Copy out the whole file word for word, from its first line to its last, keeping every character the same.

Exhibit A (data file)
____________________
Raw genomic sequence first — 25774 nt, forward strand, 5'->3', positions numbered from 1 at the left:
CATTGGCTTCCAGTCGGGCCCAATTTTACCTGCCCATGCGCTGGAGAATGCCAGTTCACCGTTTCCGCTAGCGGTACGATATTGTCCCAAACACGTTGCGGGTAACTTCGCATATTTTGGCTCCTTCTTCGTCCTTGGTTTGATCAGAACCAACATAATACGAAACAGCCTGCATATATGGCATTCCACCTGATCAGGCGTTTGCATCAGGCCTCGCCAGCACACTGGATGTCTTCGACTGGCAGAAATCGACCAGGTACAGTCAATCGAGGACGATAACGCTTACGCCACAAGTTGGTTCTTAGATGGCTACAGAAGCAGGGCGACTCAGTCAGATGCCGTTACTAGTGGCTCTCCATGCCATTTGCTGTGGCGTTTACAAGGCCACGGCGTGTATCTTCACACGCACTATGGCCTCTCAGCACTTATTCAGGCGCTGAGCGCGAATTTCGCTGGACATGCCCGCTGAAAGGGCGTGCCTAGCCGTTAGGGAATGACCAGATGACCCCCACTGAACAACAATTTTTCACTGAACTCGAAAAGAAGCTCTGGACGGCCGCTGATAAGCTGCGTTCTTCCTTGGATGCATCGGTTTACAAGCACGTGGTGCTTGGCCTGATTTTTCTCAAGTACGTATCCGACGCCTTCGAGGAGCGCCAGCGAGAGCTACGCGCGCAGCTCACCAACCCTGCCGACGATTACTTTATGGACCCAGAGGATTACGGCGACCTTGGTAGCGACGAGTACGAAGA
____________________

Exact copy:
Raw genomic sequence first — 25774 nt, forward strand, 5'->3', positions numbered from 1 at the left:
CATTGGCTTCCAGTCGGGCCCAATTTTACCTGCCCATGCGCTGGAGAATGCCAGTTCACCGTTTCCGCTAGCGGTACGATATTGTCCCAAACACGTTGCGGGTAACTTCGCATATTTTGGCTCCTTCTTCGTCCTTGGTTTGATCAGAACCAACATAATACGAAACAGCCTGCATATATGGCATTCCACCTGATCAGGCGTTTGCATCAGGCCTCGCCAGCACACTGGATGTCTTCGACTGGCAGAAATCGACCAGGTACAGTCAATCGAGGACGATAACGCTTACGCCACAAGTTGGTTCTTAGATGGCTACAGAAGCAGGGCGACTCAGTCAGATGCCGTTACTAGTGGCTCTCCATGCCATTTGCTGTGGCGTTTACAAGGCCACGGCGTGTATCTTCACACGCACTATGGCCTCTCAGCACTTATTCAGGCGCTGAGCGCGAATTTCGCTGGACATGCCCGCTGAAAGGGCGTGCCTAGCCGTTAGGGAATGACCAGATGACCCCCACTGAACAACAATTTTTCACTGAACTCGAAAAGAAGCTCTGGACGGCCGCTGATAAGCTGCGTTCTTCCTTGGATGCATCGGTTTACAAGCACGTGGTGCTTGGCCTGATTTTTCTCAAGTACGTATCCGACGCCTTCGAGGAGCGCCAGCGAGAGCTACGCGCGCAGCTCACCAACCCTGCCGACGATTACTTTATGGACCCAGAGGATTACGGCGACCTTGGTAGCGACGAGTACGAAGA